Monday, February 4, 2013

Former Czech Refugee Receives National Medal of Technology and Innovation

From the Vilcek Foundation:

At a White House ceremony Friday, President Obama conferred the National Medal of Technology and Innovation on Dr. Jan Vilcek, Professor of Microbiology at the NYU Langone Medical Center and President of the Vilcek Foundation.  Twenty-two other distinguished scientists and innovators were also recognized for their extraordinary accomplishments in science and engineering.

Dr. Vilcek, an immigrant from the former Czechoslovakia, received this honor for his pioneering work on interferons and contributions to the development of therapeutic monoclonal antibodies.  His work was instrumental in the development of the anti-inflammatory drug Remicade®, now widely used for the treatment of Crohn’s disease, rheumatoid arthritis and many other chronic inflammatory disorders.

Before conferring the National Medal of Honor on the top scientists, engineers and inventors in the United States, President Obama noted, “If there’s one idea that sets this country apart - one idea that makes us different from any other nations, it’s that here in America, success doesn’t depend on where you’re born or what your last name is. Success depends on the idea that you can dream up, possibilities that you envision, and the hard work, the blood, sweat, and tears you want to put in.”  Using Dr. Vilcek’s story as an example of the American dream, President Obama added, “One of the scientists being honored today is Jan Vilcek. Jan was born in Slovakia, to Jewish parents who fled the Nazis during World War II. To keep their young son safe, his parents placed him in an orphanage owned by Catholic nuns and later he and his mother were taken in by some brave farmers in a remote Slovak village and hidden until the war was over.  Today, Jan is a pioneer in the study of the immune system in the treatment of inflammatory diseases like arthritis.”

A native of Bratislava, Slovakia, Dr. Vilcek’s path to the United States was not an easy one.  Carrying little more than a suitcase and the list of a few professional contacts, Dr. Vilcek and his wife Marica defected from communist Czechoslovakia during a visit to Vienna, Austria.  From there, they crossed yet another border to West Germany, where they applied to be granted refugee status in order to receive immigrant visas to the United States.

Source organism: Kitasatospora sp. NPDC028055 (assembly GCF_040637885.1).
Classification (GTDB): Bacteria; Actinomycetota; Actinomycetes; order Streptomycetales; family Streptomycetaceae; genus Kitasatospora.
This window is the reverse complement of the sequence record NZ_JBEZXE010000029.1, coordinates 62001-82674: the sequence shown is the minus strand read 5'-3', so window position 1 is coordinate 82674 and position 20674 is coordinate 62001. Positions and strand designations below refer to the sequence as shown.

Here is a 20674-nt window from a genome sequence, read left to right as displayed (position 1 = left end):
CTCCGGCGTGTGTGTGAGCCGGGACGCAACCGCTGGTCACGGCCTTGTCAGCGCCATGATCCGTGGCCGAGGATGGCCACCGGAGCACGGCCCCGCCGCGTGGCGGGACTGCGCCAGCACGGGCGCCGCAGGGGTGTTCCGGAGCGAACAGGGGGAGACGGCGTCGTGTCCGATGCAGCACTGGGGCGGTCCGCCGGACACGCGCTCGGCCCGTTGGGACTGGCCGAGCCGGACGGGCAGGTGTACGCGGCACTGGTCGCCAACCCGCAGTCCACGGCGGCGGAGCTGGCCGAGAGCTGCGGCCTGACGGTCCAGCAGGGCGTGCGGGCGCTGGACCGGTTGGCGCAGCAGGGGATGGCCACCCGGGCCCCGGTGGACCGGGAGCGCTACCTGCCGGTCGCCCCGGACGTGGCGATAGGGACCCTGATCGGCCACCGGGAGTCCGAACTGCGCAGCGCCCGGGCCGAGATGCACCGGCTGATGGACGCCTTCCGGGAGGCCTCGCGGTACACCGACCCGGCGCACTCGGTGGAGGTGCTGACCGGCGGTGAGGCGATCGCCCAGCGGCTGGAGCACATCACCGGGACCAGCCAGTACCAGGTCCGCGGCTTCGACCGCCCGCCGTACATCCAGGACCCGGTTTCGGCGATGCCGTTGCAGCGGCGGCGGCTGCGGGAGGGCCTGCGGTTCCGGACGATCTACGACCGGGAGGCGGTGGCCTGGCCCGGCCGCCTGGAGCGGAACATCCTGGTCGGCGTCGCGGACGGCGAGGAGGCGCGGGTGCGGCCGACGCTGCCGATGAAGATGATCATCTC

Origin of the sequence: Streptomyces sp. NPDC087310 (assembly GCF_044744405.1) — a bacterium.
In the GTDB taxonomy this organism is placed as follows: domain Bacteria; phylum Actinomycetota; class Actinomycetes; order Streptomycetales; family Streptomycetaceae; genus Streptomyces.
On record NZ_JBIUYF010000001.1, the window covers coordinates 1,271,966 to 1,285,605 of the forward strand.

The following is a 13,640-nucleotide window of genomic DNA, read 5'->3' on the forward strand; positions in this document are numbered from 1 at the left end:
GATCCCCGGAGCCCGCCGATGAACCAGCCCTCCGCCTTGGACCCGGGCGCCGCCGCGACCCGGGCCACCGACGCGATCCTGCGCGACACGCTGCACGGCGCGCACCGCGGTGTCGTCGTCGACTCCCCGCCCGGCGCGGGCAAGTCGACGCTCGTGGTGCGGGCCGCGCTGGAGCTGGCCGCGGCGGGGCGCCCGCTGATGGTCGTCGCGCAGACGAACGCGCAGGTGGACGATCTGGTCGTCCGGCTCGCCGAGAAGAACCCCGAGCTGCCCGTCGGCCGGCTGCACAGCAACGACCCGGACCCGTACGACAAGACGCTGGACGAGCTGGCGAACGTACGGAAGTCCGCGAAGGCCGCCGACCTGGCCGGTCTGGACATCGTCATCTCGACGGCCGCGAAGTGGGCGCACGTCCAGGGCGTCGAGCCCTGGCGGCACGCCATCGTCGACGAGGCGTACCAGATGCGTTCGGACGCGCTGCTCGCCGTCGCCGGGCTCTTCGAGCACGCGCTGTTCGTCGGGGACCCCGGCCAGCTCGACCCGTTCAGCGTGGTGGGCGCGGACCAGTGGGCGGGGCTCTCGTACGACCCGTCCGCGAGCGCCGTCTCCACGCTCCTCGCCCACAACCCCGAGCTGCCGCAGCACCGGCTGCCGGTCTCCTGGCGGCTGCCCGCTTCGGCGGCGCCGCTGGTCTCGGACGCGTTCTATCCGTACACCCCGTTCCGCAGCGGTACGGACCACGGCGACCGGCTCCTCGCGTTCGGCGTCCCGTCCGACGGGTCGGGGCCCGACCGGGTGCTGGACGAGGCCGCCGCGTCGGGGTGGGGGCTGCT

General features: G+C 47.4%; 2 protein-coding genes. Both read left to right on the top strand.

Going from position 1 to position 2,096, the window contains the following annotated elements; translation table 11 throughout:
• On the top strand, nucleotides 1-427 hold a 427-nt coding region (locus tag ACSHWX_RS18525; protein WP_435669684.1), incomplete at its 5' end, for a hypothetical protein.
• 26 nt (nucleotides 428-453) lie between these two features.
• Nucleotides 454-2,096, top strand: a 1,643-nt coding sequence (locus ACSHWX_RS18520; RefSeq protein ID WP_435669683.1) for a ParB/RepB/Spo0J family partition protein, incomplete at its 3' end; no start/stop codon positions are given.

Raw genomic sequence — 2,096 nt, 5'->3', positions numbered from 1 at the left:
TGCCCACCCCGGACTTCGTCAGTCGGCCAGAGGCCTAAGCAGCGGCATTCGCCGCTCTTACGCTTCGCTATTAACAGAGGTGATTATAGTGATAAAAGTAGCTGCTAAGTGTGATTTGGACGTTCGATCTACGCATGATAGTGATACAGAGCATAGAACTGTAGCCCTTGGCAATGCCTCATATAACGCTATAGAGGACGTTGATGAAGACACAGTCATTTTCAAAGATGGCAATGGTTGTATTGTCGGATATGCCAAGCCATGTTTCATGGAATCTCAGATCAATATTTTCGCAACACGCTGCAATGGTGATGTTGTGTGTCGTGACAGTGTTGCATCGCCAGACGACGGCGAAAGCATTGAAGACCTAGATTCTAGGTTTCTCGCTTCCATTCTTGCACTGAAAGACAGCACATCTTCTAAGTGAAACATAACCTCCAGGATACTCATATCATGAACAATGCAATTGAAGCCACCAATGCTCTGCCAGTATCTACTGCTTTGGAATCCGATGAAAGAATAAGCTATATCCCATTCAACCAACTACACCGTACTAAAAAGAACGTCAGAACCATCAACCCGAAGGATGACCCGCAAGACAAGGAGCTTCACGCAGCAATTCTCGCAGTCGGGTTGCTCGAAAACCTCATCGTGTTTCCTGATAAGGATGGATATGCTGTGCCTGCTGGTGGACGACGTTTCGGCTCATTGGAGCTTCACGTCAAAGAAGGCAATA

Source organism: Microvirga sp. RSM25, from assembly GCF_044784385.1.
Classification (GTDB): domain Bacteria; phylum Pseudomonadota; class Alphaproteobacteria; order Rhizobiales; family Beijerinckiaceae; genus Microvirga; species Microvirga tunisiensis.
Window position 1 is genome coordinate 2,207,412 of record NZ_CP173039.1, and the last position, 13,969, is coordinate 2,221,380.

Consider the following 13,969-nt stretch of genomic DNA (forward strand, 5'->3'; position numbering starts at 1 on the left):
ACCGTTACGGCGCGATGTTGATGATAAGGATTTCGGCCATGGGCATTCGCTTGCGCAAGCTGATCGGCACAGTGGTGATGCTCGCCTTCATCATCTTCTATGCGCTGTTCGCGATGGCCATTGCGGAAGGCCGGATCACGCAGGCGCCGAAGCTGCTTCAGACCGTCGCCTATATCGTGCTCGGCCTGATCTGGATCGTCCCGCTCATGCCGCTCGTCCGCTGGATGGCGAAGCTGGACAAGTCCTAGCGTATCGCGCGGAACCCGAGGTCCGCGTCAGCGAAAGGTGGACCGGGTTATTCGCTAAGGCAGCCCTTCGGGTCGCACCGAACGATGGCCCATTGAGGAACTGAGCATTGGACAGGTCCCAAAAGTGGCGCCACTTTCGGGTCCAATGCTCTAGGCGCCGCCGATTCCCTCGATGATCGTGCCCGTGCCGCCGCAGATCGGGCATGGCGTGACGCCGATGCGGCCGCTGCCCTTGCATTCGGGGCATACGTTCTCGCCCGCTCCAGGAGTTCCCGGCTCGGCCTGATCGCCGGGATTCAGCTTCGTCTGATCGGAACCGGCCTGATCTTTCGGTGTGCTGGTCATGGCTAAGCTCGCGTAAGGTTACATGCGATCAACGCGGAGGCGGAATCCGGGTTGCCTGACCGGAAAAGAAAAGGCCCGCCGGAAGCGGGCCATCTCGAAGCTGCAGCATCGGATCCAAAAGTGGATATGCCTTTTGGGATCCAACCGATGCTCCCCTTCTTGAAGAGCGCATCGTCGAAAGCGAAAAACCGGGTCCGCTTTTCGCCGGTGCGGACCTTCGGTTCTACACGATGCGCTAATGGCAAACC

Upon immigrating to the United States in 1965, Dr. Vilcek joined the faculty of New York University School of Medicine where he devoted his career to biomedical research in the field of immunology.  Marica Vilcek, an art historian by training, joined the curatorial staff of the Metropolitan Museum of Art.
A devoted scientist and educator, Dr. Vilcek is also a generous philanthropist.  With the royalties due to him for his inventions made as a faculty member at NYU, in 2000, Dr. Vilcek and his wife established the Vilcek Foundation, dedicated to raising awareness of immigrant contributions to the American arts and sciences.  The Foundation awards annual Vilcek Prizes in biomedical science and the arts, sponsors cultural programs, and hosts the work of immigrant artists in its gallery space in Manhattan’s Upper East Side.  The Foundation’s mission was inspired by the couple’s respective careers in biomedical science and art history.  The Vilceks have also made major gifts to the NYU Langone Medical Center and the Metropolitan Museum of Art.

Commenting on his award, Dr. Vilcek said, “As an immigrant scientist, I see this honor as a confirmation of the importance of revising our immigration polices, removing obstacles for qualified scientists and engineers from abroad to join our workforce, and thus helping to ensure that the United States continues to be the world leader in technology and innovation. I also see these awards as an affirmation of the importance of providing sufficient funding for scientific research.”

The Vilcek Foundation’s growth and development over the past decade is a tribute to Jan and Marica Vilcek’s appreciation for the opportunities they found as newcomers to the United States.  By linking American arts and sciences with immigrants’ contributions in its mission, the Vilcek Foundation possesses a unique and distinctly positive voice in the ongoing and often controversial dialogue over immigration in this country.


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